Goats new golden goose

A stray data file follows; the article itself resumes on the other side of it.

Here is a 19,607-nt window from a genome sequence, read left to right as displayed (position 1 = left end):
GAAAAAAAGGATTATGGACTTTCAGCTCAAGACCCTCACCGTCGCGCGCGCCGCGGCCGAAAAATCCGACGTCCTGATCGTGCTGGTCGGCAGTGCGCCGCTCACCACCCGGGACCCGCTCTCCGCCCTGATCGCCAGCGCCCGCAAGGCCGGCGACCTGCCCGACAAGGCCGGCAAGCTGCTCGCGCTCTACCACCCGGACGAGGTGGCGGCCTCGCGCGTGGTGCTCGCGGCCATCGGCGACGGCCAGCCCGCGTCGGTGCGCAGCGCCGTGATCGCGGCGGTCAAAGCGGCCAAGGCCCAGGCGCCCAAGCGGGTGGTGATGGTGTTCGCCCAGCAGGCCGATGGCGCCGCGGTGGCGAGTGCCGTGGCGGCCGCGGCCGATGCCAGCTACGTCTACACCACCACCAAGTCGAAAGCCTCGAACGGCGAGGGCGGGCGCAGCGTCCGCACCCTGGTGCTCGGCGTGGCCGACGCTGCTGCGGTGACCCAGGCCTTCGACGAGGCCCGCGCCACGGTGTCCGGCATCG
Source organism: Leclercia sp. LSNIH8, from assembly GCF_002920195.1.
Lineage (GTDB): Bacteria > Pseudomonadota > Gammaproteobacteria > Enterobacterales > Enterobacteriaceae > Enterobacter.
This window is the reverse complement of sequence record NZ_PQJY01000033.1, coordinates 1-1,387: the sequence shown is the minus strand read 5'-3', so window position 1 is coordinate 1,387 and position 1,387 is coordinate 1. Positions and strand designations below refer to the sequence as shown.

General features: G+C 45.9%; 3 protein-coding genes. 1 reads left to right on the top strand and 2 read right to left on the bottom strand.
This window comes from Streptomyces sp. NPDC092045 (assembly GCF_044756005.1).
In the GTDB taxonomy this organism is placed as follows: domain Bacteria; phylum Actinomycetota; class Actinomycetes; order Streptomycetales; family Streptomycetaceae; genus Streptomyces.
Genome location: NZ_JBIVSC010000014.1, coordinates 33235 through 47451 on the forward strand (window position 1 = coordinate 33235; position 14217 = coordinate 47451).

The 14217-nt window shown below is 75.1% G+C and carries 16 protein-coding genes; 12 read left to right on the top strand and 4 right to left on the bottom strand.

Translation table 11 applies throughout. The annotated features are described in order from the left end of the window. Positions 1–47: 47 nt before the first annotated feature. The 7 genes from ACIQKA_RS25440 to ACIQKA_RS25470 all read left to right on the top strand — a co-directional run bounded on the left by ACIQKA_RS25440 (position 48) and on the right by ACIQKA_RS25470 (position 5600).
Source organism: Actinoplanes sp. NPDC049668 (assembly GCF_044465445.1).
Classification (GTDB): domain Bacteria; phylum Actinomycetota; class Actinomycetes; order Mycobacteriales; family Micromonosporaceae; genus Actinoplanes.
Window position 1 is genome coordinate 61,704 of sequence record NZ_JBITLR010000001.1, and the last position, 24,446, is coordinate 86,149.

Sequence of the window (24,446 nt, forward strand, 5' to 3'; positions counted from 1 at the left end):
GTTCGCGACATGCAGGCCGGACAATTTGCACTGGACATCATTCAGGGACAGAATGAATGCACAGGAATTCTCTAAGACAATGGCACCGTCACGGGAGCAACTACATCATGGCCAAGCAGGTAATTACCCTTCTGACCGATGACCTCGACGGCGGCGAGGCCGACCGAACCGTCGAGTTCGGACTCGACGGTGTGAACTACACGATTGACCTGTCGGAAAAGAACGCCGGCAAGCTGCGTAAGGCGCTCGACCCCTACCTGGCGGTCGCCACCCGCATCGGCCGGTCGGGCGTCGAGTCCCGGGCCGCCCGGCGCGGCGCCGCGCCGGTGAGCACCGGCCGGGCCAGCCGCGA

Ivili loboya, a textile producer in the industrial town of Ibika in rural Eastern Cape, launched its debut Dedani Collection of fabrics in Johannesburg last month using fibre made from the local iMbuzi goat which it used in a variety of blends such as with silk and merino wool. Cashmere is made from the soft, fine inner hair of a goat’s coat and while the term was applied only to goat hair from the Kashmir region of the Indian subcontinent, usage has since broadened to all goat hair that is similarly fine and soft. Each year after winter, over 300 rural iMbuzi goat farmers comb out the goat fibre from their herds and package it to send to the Ibika mill where it is spun into cashmere yarn. Ivili Loboya, which is loosely translated to mean “Wheel of Wool”, was established by International Women’s Forum (IWF) global board director Dr Vuyo Mahlati in 2012 with initial product development, and full operations beginning in 2015. Eastern Cape-born Mahlati holds a PhD from the University of Stellenbosch with her thesis having focused on the role of value chains in mainstreaming rural entrepreneurs into global markets. Speaking to the Saturday Dispatch, Mahlati said her interest in rural value chains was guided by her passion for farming, having learnt a lot about it, particularly wool farming, from her mother. “My mother encouraged me to invest in wool processing as, having lost her mother at birth, it was income from wool that paid for her school fees in Matatiele and at Shawbury Teachers College. “I was also lucky to travel the world and see...